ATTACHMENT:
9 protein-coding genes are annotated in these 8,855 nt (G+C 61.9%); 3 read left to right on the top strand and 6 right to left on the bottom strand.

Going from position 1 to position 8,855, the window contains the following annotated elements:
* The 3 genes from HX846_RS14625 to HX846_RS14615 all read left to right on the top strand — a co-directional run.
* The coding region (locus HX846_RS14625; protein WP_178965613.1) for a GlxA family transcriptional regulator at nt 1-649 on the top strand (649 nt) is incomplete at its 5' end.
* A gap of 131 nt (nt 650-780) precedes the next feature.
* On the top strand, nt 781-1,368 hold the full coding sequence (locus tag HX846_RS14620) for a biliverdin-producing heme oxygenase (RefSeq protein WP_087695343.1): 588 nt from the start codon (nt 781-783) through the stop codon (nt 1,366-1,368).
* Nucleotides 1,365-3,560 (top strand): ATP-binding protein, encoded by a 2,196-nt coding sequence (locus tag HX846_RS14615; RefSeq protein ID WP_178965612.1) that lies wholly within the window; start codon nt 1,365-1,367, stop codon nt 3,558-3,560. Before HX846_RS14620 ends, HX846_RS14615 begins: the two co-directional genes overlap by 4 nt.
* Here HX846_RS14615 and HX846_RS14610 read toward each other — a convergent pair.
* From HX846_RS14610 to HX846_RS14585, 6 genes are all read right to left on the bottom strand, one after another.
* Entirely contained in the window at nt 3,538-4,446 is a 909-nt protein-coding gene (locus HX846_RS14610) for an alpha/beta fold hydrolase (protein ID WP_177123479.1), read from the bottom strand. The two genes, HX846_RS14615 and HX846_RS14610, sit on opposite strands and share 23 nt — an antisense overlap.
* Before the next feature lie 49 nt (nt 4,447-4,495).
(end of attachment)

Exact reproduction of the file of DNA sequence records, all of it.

9 protein-coding genes are annotated in these 8,855 nt (G+C 61.9%); 3 read left to right on the top strand and 6 right to left on the bottom strand.

Going from position 1 to position 8,855, the window contains the following annotated elements:
* The 3 genes from HX846_RS14625 to HX846_RS14615 all read left to right on the top strand — a co-directional run.
* The coding region (locus HX846_RS14625; protein WP_178965613.1) for a GlxA family transcriptional regulator at nt 1-649 on the top strand (649 nt) is incomplete at its 5' end.
* A gap of 131 nt (nt 650-780) precedes the next feature.
* On the top strand, nt 781-1,368 hold the full coding sequence (locus tag HX846_RS14620) for a biliverdin-producing heme oxygenase (RefSeq protein WP_087695343.1): 588 nt from the start codon (nt 781-783) through the stop codon (nt 1,366-1,368).
* Nucleotides 1,365-3,560 (top strand): ATP-binding protein, encoded by a 2,196-nt coding sequence (locus tag HX846_RS14615; RefSeq protein ID WP_178965612.1) that lies wholly within the window; start codon nt 1,365-1,367, stop codon nt 3,558-3,560. Before HX846_RS14620 ends, HX846_RS14615 begins: the two co-directional genes overlap by 4 nt.
* Here HX846_RS14615 and HX846_RS14610 read toward each other — a convergent pair.
* From HX846_RS14610 to HX846_RS14585, 6 genes are all read right to left on the bottom strand, one after another.
* Entirely contained in the window at nt 3,538-4,446 is a 909-nt protein-coding gene (locus HX846_RS14610) for an alpha/beta fold hydrolase (protein ID WP_177123479.1), read from the bottom strand. The two genes, HX846_RS14615 and HX846_RS14610, sit on opposite strands and share 23 nt — an antisense overlap.
* Before the next feature lie 49 nt (nt 4,447-4,495).